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More states consider ban on driverless trucks

Bills in three states would require a human operator

Posted January 19, 2024

Debate over the future of autonomous trucks is heating up. Legislators in three states — California, Indiana, and New York — have recently introduced bills that would require a human operator on any autonomous truck operating in their state.

The bills are backed by labor unions concerned about jobs and some safety advocates concerned about crashes involving driverless trucks.

“With new technology on the horizon and more self-driving vehicles being used on our roadways, it is important our laws reflect these changes to keep Hoosiers safe," said Indiana Sen. Jim Tomes. “Driverless vehicles, especially large trucks, could pose a danger on our public roads if not monitored properly.”

  • Indiana Senate Bill 57 would require a qualified human operator to be physically present within an automated commercial vehicle if it is being used to transport passengers or goods. The operator must be able to take control of the vehicle if necessary.
  • New York Senate Bill S.7758 would require a licensed driver to be present inside of any operating autonomous vehicle weighing 10,001 pounds or more.
  • Similarly, in California, a new assembly bill soon to be filed will require a trained human operator behind the wheel of any autonomous vehicle (AV) weighing 10,000 pounds or more, according to an announcement from the Teamsters. In addition, Senate Bill 915 would require AV companies to get approval from local authorities prior to starting operations in a given municipality.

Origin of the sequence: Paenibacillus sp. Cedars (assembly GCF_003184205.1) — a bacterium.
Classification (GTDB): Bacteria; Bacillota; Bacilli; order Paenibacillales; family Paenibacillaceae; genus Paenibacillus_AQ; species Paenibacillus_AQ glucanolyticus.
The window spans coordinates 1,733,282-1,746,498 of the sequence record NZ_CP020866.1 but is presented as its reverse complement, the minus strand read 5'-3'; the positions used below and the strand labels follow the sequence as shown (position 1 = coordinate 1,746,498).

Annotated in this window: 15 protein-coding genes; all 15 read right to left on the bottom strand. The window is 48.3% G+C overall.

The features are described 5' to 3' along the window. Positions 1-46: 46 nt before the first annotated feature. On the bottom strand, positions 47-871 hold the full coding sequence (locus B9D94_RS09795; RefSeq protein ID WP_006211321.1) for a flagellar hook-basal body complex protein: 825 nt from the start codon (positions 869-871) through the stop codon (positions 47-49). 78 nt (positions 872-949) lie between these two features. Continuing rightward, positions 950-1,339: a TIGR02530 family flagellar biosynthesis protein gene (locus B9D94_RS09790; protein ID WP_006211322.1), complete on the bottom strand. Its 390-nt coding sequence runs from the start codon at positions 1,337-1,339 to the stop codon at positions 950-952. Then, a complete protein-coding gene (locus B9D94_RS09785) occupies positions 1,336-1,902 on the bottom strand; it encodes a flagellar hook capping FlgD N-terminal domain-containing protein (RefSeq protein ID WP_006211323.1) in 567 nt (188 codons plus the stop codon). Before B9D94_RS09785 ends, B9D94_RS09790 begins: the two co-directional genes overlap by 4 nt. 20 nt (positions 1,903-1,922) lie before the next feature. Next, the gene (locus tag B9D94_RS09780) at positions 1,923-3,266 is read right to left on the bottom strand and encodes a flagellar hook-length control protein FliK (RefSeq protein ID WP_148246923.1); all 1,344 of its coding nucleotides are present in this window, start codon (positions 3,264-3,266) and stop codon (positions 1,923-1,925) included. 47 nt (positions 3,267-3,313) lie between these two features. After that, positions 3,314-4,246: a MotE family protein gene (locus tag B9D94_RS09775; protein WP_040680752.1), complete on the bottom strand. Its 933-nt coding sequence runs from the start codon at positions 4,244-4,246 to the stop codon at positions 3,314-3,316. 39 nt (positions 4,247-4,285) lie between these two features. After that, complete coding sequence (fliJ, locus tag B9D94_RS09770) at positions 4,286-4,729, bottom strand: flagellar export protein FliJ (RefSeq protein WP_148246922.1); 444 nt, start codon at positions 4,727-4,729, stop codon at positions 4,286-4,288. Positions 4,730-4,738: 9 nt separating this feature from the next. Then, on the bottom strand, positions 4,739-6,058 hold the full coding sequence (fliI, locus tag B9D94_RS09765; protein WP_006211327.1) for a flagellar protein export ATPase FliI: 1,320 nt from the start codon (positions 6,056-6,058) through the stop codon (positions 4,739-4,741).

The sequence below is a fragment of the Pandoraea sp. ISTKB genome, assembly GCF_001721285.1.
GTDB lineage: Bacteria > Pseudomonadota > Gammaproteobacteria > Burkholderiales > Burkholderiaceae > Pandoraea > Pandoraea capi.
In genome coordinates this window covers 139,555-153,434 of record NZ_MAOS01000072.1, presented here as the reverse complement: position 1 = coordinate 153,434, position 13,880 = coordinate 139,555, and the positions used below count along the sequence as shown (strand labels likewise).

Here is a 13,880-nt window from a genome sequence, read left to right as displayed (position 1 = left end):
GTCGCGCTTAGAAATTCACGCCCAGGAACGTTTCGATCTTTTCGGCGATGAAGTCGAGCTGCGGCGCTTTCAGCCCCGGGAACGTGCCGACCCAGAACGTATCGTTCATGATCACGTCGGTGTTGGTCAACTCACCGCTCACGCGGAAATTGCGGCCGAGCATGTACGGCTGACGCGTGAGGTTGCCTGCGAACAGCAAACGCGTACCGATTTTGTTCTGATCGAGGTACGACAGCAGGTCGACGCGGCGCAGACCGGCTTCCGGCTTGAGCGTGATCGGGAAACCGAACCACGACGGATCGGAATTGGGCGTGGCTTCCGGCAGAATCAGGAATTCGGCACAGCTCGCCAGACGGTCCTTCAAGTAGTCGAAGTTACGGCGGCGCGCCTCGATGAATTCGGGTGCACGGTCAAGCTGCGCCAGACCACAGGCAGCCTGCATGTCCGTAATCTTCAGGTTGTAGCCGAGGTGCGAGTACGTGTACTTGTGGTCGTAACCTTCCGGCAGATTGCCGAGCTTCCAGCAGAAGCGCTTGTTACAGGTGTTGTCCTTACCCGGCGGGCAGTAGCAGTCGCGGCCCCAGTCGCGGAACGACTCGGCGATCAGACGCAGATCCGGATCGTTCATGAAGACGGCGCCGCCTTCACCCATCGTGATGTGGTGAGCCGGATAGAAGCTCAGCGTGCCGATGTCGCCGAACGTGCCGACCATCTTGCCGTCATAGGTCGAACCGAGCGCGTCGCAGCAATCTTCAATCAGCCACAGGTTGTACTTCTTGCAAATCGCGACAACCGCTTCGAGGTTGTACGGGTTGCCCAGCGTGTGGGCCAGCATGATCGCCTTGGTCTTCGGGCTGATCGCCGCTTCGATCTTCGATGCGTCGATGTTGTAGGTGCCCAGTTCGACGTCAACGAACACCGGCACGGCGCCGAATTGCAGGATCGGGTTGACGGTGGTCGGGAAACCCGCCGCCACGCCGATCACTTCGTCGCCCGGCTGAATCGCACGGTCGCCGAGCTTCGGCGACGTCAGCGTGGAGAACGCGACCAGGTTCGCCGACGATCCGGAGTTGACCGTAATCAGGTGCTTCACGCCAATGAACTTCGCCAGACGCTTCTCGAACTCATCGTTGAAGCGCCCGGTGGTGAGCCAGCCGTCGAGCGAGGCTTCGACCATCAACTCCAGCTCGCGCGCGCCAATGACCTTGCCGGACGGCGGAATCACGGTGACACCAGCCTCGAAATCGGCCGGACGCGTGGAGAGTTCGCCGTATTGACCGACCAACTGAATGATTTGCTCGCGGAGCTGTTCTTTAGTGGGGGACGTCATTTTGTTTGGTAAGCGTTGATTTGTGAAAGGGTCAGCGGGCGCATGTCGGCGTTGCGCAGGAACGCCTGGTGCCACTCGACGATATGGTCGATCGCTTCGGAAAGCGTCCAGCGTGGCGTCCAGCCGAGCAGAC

The California measure comes just months after Gov. Gavin Newsom vetoed a similar bill that would have banned driverless trucks on state roads for nearly a decade. The veto was issued despite widespread support in the California legislature.

The Autonomous Vehicle Industry Association (AVIA) applauded the California governor’s veto, with AVIA executive director Jeff Farrah saying the veto would allow “California’s safety experts [to] continue to evaluate autonomous vehicle technology and consider appropriate regulatory action.”

The group argues that AVs can further innovation, reduce crashes, and ease supply chains. Early this year, the Federal Motor Carrier Safety Administration is expected to propose rule changes to account for the use of commercial vehicles equipped with automated driving systems.

This article was written by Daren Hansen of J. J. Keller & Associates, Inc.

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